These switches do present problems with other bulbs through: First, very, very few CFLs are compatible with any dimmer, and there are no on/off switches that use this trick, only dimmers. Second LEDs (and CFLs too) use a lot less energy than an incandescent bulb. The little trickle of power might be enough to light up an LED, or at least cause it to dimly glow even when the switch is fully off.


(Chrisb) #8

Oh, I should also add: It doesn’t matter what neutral you connect too! It does not need to be the same neutral that’s leading away from your light fixture. You can tap into any available neutral line. I have an older home too and in some cases, no neutral. But in some I’ve got a bunch of neutrals tied together in the back of the box. You can tap into any of those if you have 'em.


(Raphael Turnerstone) #9

Thanks @scottinpollock and @chrisb ; sounds like if I’m using incandescent bulbs I’m okay with no neutral, but if I’m running CFL’s or LED’s, then I have a problem. :frowning:

I was looking at the 45609 and the 45612.


(Chrisb) #10

If I recall correctly, the 45612 is the one with no neutral.

FWIW, as long as the load is enough on the LEDs, you will be okay. For example, I’m running in my dinning room on a 45612. The light fixture has three LEDs, each about 17watts I think. That was enough to prevent the “leaking” power to light them up.


(Raphael Turnerstone) #11

Can any harm come to the electronics from allowing that current to “leak” @chrisb ?

Also, I was thinking about using this in the bathrooms to run the heater/blower and to run the exhaust vent. That would be like a regular incandescent bulb I would think as it draws more power … but could I potentially burn out the fan or blower/heating elements? I guess it’s time to swap out the remaining CFL’s for LED’s. :frowning:

I saw that ST works with Phillips Hue; is there anything working with LIFX? Those bulbs seem to be way brighter!


(Convinced ST will never be unbroken…) #12

Don’t use dimmers on motors and heaters. You will most likely burn out the triac in the dimmer.


(Convinced ST will never be unbroken…) #13

Actually, here it only takes two 8 watters to settle them down.


(Chrisb) #14

[quote=“bigjay2050, post:11, topic:4359”]
Can any harm come to the electronics from allowing that current to “leak” @chrisb ?

Also, I was thinking about using this in the bathrooms to run the heater/blower and to run the exhaust vent. That would be like a regular incandescent bulb I would think as it draws more power … but could I potentially burn out the fan or blower/heating elements? I guess it’s time to swap out the remaining CFL’s for LED’s. :frowning:[/quote]

As @scottinpollock said, never use a dimmer with a motor. The variable power isn’t good for 'em.

Yeah, um… no. Lifx has been VERY slow to put out any cloud ability and direct communication would have to come from inside the WiFi network, which the ST Hub can’t do. And yes, the bulbs are brighter, though I’ve heard they are less true to color.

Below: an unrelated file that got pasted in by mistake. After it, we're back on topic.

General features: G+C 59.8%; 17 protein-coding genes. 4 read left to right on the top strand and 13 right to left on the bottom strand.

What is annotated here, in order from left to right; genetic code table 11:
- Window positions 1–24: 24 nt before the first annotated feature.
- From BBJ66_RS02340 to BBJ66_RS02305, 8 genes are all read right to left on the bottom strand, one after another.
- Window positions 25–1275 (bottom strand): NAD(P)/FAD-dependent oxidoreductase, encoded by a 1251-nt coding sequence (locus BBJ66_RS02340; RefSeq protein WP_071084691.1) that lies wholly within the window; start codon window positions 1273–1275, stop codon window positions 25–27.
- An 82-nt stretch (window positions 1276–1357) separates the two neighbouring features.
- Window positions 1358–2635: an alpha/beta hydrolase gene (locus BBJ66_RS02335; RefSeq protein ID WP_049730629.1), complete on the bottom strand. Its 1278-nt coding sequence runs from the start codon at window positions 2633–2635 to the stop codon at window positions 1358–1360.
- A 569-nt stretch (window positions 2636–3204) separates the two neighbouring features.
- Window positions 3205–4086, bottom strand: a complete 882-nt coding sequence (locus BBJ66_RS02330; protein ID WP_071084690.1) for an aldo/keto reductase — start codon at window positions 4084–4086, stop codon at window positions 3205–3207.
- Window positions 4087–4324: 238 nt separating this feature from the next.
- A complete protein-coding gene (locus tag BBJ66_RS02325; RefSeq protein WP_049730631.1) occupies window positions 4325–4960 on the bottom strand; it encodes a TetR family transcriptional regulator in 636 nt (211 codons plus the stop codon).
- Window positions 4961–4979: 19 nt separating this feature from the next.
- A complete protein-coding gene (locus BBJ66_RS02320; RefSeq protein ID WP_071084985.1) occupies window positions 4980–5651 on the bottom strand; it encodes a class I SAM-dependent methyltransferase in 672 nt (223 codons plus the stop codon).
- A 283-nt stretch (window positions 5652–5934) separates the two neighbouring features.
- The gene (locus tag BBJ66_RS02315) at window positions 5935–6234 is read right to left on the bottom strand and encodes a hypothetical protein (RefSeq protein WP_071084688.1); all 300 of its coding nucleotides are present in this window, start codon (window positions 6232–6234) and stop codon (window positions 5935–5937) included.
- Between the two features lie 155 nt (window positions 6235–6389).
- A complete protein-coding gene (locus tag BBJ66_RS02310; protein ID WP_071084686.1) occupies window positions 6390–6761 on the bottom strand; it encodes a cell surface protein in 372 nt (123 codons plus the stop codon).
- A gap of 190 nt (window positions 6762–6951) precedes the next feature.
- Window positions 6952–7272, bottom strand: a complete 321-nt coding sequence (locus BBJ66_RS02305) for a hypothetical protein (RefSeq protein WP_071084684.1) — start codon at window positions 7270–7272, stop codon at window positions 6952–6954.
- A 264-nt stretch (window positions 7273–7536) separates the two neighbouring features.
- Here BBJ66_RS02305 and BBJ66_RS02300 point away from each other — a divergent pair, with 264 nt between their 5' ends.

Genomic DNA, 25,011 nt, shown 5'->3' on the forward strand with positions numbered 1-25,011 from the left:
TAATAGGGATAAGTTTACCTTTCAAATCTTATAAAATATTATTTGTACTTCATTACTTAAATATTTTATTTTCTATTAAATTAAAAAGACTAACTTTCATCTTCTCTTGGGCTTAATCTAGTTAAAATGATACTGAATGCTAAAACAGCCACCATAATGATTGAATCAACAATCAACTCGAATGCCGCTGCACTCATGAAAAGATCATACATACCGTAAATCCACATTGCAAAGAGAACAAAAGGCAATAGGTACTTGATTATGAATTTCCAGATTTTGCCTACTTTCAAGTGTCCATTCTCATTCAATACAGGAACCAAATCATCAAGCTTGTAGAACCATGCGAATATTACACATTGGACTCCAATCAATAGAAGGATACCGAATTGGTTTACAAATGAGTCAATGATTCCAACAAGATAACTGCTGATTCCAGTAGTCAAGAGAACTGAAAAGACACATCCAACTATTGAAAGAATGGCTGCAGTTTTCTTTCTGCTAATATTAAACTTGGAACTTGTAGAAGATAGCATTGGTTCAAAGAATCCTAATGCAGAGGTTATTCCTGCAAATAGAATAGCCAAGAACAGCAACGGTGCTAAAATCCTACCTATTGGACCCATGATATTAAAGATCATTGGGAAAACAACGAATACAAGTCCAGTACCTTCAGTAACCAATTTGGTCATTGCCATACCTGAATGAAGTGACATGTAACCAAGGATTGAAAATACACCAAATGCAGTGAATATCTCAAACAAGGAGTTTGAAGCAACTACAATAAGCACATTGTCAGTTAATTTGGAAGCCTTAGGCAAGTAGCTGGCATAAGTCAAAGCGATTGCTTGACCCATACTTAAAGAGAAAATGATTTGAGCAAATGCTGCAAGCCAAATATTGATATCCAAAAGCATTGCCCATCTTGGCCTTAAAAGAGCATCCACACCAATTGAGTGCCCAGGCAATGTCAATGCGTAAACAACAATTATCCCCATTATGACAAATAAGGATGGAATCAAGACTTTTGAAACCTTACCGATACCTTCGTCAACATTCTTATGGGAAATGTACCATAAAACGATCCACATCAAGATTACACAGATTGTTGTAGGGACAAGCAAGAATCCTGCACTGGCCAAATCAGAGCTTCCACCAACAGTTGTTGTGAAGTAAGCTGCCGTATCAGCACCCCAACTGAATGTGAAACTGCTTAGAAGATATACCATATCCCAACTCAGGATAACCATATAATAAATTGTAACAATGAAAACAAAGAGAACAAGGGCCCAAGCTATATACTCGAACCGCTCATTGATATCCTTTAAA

This weekend, if I have time and feel the spirit move me, I’m going to try and run an experiment were I setup a virtual tile in ST that works through IFTTT to send a push over command to a Android device inside my WIFI network which will activate a tasker command to send instructions to LIFX. If this all works it should give me the ability to turn on/off the lights from with in SmartThings, but this is such a huge clunky way to do it…


(Chrisb) #15

I’ve never experimented to see the bottom end for my house. The only place I’m running LEDs on a neutral-less switch is the dinning room, so I just knew the 3 at 17ish Watts was enough for me! :smile:


(Raphael Turnerstone) #16

How does Sonos work then? Isn’t the ST Hub communicating with the units through the local WiFi network?


(Chrisb) #17

Hmm… that’s a good question. I don’t honestly know. Anyone with Sonos know if the communication is from the Hub or from the ST cloud?


(Convinced ST will never be unbroken…) #18

I don’t know about Sonos, but I have no problem issuing HTTP requests to both my thermostats and Mac via HAM Bridge. While the Mac is hard wired, the thermostats are WIFi. They go out to SmartThings and then come back in again, but if LIFX has an REST style API, it should be doable now.


(Raphael Turnerstone) #19

I know I cannot access my Sonos units via iOS controller from outside my local network, and I’m running the 5.1 Beta Firmware (no bridges, yay!). I could only assume it was coming from the Hub directly. Interesting to say the least – if that’s the case, then LIFX and any number of other integration should be possible using the ST Hub as a Gateway, no?


(Raphael Turnerstone) #20

GFCI Outlets require a Netural, correct? I have one pretty close to the where the switches would go … can I tap into that Neutral? Or is that dangerous to do?